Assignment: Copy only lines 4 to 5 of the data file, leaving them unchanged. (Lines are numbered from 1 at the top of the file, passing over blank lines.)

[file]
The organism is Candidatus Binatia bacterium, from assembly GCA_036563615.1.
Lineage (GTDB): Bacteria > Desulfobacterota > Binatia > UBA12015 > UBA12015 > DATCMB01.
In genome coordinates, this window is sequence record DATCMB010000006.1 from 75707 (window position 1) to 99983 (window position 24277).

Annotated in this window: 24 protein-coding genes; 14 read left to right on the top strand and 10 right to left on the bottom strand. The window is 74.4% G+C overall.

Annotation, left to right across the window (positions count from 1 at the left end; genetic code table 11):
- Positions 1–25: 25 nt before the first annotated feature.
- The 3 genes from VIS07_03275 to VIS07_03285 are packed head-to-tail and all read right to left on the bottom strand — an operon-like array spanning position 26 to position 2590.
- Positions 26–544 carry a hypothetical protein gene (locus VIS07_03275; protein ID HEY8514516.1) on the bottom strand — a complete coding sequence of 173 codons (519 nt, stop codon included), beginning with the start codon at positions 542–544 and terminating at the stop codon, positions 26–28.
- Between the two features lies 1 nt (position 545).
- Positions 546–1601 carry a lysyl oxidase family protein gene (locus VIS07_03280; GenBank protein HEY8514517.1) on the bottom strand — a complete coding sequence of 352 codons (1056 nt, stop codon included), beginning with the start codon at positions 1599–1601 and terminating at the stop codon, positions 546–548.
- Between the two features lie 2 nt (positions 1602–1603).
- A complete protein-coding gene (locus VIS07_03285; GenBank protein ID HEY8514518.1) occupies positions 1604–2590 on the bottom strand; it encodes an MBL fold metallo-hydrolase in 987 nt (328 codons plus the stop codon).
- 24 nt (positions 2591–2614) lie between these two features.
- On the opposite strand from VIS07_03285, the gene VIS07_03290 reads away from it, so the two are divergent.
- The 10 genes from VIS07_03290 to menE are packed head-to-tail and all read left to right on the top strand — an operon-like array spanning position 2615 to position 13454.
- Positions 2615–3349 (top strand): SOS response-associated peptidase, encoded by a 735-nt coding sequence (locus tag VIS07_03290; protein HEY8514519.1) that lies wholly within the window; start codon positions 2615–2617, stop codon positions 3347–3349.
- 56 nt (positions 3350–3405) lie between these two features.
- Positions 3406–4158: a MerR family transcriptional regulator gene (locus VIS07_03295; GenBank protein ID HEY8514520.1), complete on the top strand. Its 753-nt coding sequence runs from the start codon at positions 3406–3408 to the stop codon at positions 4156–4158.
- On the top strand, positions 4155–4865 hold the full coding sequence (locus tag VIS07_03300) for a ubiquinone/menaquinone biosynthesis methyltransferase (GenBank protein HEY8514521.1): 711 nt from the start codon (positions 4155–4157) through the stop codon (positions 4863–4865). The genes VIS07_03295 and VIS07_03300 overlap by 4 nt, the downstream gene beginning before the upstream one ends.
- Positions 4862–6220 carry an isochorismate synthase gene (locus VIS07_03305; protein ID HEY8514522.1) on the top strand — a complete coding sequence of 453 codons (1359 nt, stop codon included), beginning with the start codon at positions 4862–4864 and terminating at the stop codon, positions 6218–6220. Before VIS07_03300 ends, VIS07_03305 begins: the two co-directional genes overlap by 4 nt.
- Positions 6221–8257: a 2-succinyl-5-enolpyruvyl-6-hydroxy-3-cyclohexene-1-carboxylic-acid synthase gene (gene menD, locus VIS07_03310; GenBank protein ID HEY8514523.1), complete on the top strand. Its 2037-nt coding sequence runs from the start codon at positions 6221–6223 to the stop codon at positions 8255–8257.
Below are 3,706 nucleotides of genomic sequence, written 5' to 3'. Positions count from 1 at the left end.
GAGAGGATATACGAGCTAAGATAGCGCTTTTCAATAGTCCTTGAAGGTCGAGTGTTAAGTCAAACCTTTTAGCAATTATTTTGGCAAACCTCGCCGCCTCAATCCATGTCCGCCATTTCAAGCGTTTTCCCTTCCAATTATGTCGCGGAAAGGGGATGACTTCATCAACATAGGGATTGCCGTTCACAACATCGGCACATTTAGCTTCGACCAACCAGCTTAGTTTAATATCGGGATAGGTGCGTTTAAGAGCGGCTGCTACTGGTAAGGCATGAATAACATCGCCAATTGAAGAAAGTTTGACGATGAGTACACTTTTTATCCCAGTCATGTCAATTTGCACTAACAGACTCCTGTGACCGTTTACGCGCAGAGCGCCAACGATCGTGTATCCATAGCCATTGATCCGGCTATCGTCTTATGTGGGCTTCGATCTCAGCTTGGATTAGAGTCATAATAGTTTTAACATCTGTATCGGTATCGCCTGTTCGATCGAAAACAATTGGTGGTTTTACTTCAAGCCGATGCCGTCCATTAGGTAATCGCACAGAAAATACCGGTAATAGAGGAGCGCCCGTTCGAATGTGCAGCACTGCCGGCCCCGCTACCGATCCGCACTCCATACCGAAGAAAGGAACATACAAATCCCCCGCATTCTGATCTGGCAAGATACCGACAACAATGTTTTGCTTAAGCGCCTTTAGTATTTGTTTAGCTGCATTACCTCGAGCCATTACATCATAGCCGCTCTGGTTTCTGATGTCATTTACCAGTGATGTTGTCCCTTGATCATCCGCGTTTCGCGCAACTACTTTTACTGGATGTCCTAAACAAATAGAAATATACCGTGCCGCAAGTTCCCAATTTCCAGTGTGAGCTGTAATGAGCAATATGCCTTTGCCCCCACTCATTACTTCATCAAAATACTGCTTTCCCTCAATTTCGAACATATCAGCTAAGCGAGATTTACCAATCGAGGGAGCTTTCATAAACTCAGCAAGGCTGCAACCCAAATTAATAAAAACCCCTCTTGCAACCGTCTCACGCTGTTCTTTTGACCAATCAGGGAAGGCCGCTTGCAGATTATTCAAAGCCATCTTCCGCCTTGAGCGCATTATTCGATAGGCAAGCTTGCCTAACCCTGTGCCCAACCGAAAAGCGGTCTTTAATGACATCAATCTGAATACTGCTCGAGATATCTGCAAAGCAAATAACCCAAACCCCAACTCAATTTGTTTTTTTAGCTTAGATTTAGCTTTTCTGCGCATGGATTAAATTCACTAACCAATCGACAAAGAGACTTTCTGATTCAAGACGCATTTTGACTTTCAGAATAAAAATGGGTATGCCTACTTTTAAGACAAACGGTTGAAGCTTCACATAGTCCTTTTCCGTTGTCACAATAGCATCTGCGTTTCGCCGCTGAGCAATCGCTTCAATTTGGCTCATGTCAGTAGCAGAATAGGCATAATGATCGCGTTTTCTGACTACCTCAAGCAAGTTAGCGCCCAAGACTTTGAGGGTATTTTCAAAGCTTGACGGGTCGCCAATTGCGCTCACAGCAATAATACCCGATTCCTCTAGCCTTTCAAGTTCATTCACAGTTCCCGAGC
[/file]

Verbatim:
Annotated in this window: 24 protein-coding genes; 14 read left to right on the top strand and 10 right to left on the bottom strand. The window is 74.4% G+C overall.

Annotation, left to right across the window (positions count from 1 at the left end; genetic code table 11):